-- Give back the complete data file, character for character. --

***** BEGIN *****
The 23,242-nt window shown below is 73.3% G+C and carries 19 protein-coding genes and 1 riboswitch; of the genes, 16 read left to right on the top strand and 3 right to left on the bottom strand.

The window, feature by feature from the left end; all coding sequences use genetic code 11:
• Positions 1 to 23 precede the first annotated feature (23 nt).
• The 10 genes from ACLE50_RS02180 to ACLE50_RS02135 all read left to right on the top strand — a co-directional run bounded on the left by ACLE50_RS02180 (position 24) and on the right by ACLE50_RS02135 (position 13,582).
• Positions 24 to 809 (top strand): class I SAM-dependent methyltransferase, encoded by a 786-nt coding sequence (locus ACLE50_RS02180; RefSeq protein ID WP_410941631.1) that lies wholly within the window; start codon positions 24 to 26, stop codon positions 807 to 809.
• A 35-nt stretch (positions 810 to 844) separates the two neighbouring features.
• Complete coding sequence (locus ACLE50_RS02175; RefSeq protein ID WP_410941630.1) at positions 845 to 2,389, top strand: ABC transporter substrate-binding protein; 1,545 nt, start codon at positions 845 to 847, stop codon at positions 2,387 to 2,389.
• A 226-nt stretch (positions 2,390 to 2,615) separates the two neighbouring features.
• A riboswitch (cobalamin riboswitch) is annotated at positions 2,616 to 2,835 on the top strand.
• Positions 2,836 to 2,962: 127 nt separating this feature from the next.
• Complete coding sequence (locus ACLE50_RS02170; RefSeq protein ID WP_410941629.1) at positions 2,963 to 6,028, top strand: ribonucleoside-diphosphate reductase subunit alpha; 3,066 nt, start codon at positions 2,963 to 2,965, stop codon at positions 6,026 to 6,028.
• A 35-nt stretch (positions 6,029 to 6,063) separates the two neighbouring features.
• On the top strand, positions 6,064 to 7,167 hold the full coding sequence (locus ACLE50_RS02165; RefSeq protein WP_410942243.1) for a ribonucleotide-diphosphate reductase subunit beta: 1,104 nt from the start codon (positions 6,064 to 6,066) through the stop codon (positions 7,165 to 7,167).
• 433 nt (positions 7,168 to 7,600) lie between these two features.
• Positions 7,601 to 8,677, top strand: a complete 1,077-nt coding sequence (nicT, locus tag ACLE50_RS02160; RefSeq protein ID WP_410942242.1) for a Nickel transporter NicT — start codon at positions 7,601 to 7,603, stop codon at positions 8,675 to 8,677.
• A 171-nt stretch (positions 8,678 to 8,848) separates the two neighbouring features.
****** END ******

The 23,242-nt window shown below is 73.3% G+C and carries 19 protein-coding genes and 1 riboswitch; of the genes, 16 read left to right on the top strand and 3 right to left on the bottom strand.

The window, feature by feature from the left end; all coding sequences use genetic code 11:
• Positions 1 to 23 precede the first annotated feature (23 nt).
• The 10 genes from ACLE50_RS02180 to ACLE50_RS02135 all read left to right on the top strand — a co-directional run bounded on the left by ACLE50_RS02180 (position 24) and on the right by ACLE50_RS02135 (position 13,582).
• Positions 24 to 809 (top strand): class I SAM-dependent methyltransferase, encoded by a 786-nt coding sequence (locus ACLE50_RS02180; RefSeq protein ID WP_410941631.1) that lies wholly within the window; start codon positions 24 to 26, stop codon positions 807 to 809.
• A 35-nt stretch (positions 810 to 844) separates the two neighbouring features.
• Complete coding sequence (locus ACLE50_RS02175; RefSeq protein ID WP_410941630.1) at positions 845 to 2,389, top strand: ABC transporter substrate-binding protein; 1,545 nt, start codon at positions 845 to 847, stop codon at positions 2,387 to 2,389.
• A 226-nt stretch (positions 2,390 to 2,615) separates the two neighbouring features.
• A riboswitch (cobalamin riboswitch) is annotated at positions 2,616 to 2,835 on the top strand.
• Positions 2,836 to 2,962: 127 nt separating this feature from the next.
• Complete coding sequence (locus ACLE50_RS02170; RefSeq protein ID WP_410941629.1) at positions 2,963 to 6,028, top strand: ribonucleoside-diphosphate reductase subunit alpha; 3,066 nt, start codon at positions 2,963 to 2,965, stop codon at positions 6,026 to 6,028.
• A 35-nt stretch (positions 6,029 to 6,063) separates the two neighbouring features.
• On the top strand, positions 6,064 to 7,167 hold the full coding sequence (locus ACLE50_RS02165; RefSeq protein WP_410942243.1) for a ribonucleotide-diphosphate reductase subunit beta: 1,104 nt from the start codon (positions 6,064 to 6,066) through the stop codon (positions 7,165 to 7,167).
• 433 nt (positions 7,168 to 7,600) lie between these two features.
• Positions 7,601 to 8,677, top strand: a complete 1,077-nt coding sequence (nicT, locus tag ACLE50_RS02160; RefSeq protein ID WP_410942242.1) for a Nickel transporter NicT — start codon at positions 7,601 to 7,603, stop codon at positions 8,675 to 8,677.
• A 171-nt stretch (positions 8,678 to 8,848) separates the two neighbouring features.